Axios Tries To Cover For Biden’s Strange Statement

Last Friday, President Joe Biden caused a bit of confusion after closing his speech on gun control by saying, “God save the Queen, man.”

The president’s comment confused even the reporters that were covering his speech at the University of Hartford in Connecticut.

Dallas Morning News Washington Bureau Chief Todd Gillman wrote in a pool report that he didn’t have any idea why Biden closed his speech that way, nor did any other reporter in the pool.

Faced with questions over the odd closing, Deputy Press Secretary Olivia Dalton told reporters that the president’s comment was directed at somebody in the crowd.

In its report on Biden’s bizarre remark, the outlet Axios took the “Republicans pounce” approach to why Biden’s “God save the Queen” remark matters.

According to Axios, those dreaded Republicans are bound to “weaponize” Biden’s comment as a way to imply that he is “in mental decline.” The outlet argued against such an implication, by noting that Biden has a history of “using unique phrases” that even his aides don’t understand.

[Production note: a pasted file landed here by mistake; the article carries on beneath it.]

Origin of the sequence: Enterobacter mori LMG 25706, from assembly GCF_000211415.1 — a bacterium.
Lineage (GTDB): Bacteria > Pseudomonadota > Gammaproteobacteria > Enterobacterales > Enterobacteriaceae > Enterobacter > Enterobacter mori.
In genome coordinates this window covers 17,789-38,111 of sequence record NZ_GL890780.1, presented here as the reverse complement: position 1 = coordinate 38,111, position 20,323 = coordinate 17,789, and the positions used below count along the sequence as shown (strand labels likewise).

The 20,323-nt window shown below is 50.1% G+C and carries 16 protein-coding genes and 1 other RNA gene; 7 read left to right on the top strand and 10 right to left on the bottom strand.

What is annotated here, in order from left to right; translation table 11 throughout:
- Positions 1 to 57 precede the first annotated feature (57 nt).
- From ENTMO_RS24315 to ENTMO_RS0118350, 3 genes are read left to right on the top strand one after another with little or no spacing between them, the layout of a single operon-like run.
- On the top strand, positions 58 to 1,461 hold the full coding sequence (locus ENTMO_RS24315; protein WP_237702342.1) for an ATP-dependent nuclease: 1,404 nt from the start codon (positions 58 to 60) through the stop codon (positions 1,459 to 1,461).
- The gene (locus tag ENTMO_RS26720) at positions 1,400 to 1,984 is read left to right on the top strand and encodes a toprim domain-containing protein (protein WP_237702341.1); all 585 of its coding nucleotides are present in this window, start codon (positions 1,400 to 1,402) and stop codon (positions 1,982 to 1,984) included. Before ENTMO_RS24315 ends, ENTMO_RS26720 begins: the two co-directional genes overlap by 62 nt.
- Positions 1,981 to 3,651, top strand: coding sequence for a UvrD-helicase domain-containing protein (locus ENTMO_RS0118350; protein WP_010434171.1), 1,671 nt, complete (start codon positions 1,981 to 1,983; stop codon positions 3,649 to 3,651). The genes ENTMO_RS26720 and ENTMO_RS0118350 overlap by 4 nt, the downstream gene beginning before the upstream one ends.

The outlet noted that Biden made the same comment in January 2017 after certifying Donald Trump’s election victory.

To get to the bottom of why Biden would say, “God save the Queen,” Axios spoke with some current and former aides. While some admitted that they didn’t know why Biden would say it, others offered different explanations, including suggesting that it may have been sarcastic.

According to Axios, another one of Biden’s bizarre phrases is “lying, dog-faced pony soldier,” which he used against a New Hampshire voter during the 2020 campaign. At the time, Biden claimed that the line is from a film starring John Wayne. However, no such line exists.

Axios concludes its report by arguing that while there are legitimate concerns over Biden’s age, making bizarre comments like “God save the Queen,” is “just Biden being Biden.”